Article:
By Albino C. Gamba Jr.
(May 15)—Liezel U. Tamon, a senior Molecular Biology and Biotechnology student, won the prestigious 2015 Sanger Institute Prize Competition.
Instituted in 2004 by theWellcome Trust Sanger Institute (WTSI), a world leader in genomic research, the annual competition offers the winner “a 3-month internship with the WTSI to experience the very cutting edge of genomic research.”
The competition is open to undergraduate students from low and middle-income countries and consists of two stages. The first stage requires the contestants to apply online and provide details such as where they are studying, a short expression of interest and a CV. Shortlisted contestants are then qualified for a second stage, where they are asked to write an essay on matters of genomics (study of genetic material of organisms).
Dr. Reynaldo Garcia, Tamon’s thesis adviser said, “her winning essay on personalized medicine and human genetic variation touched on personalizing drug dosage, patient stratification according to genotype and identification of likely responders/non-responders to therapy, as well as the new research areas on non-coding RNA being pursued by their laboratory at NIMBB to further explain inter-individual and inter-ethnic variability in drug responses and predispositions to disease.”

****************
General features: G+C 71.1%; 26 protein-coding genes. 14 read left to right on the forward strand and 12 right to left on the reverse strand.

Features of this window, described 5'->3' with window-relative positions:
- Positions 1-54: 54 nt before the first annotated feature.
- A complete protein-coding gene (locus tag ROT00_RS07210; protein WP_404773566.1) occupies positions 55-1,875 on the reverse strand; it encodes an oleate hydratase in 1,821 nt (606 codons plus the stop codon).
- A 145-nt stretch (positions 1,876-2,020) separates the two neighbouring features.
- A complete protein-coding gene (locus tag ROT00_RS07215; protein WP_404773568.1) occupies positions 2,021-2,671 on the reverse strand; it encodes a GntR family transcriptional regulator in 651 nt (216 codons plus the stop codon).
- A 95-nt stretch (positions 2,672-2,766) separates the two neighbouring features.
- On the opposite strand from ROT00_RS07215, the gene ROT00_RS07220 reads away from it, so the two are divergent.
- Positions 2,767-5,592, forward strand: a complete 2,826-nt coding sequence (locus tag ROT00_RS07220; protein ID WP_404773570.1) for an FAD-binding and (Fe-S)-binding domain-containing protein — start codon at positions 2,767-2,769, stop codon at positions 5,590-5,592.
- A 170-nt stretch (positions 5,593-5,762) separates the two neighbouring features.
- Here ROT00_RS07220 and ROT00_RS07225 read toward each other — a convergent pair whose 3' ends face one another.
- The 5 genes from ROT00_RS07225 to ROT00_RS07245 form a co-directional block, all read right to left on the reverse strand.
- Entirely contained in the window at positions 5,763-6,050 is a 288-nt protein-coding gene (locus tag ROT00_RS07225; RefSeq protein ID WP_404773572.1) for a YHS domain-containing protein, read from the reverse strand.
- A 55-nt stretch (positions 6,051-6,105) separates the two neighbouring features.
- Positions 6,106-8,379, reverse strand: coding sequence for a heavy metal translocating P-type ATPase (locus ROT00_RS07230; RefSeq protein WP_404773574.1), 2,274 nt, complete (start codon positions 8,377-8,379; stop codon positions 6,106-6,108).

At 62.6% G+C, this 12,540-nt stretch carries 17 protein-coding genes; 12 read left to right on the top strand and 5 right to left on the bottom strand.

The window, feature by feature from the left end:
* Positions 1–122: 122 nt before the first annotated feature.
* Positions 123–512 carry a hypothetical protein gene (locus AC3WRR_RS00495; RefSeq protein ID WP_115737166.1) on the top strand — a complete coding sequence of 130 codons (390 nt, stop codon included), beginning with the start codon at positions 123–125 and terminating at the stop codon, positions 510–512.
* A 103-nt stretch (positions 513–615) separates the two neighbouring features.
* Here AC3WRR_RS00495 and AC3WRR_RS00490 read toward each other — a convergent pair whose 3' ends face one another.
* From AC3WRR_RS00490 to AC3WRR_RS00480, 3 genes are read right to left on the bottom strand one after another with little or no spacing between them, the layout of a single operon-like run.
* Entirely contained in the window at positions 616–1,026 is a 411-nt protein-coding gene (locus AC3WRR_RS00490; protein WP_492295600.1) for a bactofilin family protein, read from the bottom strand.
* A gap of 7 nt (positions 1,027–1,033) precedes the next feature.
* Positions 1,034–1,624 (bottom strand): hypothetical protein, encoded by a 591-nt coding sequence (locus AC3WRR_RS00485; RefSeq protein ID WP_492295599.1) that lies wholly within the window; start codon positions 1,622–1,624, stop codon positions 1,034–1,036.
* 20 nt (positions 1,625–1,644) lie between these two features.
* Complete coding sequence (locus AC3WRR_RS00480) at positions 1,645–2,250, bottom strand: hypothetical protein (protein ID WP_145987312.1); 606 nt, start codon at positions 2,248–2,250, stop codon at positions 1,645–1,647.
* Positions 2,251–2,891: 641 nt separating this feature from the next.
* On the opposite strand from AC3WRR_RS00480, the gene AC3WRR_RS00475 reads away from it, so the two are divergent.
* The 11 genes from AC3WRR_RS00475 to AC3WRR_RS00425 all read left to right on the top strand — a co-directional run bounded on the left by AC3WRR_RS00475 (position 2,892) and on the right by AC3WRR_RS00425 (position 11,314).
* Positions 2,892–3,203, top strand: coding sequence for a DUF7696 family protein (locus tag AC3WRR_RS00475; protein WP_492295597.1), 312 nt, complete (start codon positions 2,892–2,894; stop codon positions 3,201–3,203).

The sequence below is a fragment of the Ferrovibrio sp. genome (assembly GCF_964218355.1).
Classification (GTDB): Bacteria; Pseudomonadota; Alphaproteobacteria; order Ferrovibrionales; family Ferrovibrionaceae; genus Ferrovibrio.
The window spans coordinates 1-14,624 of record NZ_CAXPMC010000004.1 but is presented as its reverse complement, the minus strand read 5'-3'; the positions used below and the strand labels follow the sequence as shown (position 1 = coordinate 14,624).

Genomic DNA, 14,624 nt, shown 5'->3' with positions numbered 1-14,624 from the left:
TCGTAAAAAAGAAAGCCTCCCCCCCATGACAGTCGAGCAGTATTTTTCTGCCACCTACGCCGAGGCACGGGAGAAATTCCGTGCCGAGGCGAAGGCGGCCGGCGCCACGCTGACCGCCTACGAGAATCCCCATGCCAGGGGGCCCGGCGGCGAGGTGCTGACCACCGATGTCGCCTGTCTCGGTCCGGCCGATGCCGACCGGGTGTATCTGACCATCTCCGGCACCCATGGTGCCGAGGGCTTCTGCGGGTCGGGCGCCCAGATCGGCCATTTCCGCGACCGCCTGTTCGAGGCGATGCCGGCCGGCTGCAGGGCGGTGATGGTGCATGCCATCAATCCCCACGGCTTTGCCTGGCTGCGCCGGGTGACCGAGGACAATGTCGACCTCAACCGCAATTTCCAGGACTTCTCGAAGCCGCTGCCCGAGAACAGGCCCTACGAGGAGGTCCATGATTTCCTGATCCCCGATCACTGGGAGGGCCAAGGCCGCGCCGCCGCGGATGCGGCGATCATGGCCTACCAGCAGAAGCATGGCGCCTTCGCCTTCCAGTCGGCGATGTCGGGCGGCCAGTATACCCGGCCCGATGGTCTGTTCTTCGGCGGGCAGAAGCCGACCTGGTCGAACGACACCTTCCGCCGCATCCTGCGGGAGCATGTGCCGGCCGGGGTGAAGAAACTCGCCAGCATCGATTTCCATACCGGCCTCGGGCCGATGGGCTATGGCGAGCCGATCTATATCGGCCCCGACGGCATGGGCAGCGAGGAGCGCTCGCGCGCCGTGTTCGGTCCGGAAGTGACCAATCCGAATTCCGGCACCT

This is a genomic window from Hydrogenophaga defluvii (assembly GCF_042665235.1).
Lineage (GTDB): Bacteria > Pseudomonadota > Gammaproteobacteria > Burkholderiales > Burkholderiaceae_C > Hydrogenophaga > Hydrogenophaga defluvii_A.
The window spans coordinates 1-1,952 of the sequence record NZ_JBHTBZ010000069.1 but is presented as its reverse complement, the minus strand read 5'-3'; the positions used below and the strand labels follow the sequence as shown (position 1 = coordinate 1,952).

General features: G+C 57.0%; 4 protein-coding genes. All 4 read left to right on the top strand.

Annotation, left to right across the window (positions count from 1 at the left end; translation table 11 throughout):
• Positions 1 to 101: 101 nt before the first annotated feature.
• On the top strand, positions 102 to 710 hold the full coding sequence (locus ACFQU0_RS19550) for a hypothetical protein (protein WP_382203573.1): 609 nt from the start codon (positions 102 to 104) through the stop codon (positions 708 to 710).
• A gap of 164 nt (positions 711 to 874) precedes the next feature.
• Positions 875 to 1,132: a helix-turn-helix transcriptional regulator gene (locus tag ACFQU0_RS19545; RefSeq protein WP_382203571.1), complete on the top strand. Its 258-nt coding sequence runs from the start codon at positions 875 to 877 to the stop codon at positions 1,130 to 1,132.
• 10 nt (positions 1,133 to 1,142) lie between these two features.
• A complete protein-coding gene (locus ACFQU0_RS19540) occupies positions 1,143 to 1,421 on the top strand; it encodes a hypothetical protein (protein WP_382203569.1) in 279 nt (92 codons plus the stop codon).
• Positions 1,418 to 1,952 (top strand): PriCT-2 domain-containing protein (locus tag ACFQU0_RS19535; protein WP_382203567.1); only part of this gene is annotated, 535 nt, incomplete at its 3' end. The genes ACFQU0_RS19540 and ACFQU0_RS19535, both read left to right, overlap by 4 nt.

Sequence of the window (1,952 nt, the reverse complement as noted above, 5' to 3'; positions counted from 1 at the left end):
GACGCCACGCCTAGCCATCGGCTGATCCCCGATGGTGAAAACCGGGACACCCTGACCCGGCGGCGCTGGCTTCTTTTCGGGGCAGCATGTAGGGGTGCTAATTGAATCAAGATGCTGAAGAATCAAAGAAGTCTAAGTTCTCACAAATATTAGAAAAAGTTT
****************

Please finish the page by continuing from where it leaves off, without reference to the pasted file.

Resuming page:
For winning the competition, Tamon, a summa cum laude candidate, will go to the Institute for a three-month internship with a research group headed by Dr. David Adams starting September this year. Adams is known for using DNA sequencing of patients and genetic screens in human cells and mice to identify cancer genes and genetic interactions. Travel, living and research expenses are all covered by the award. — Image courtesy of Liezel Tamon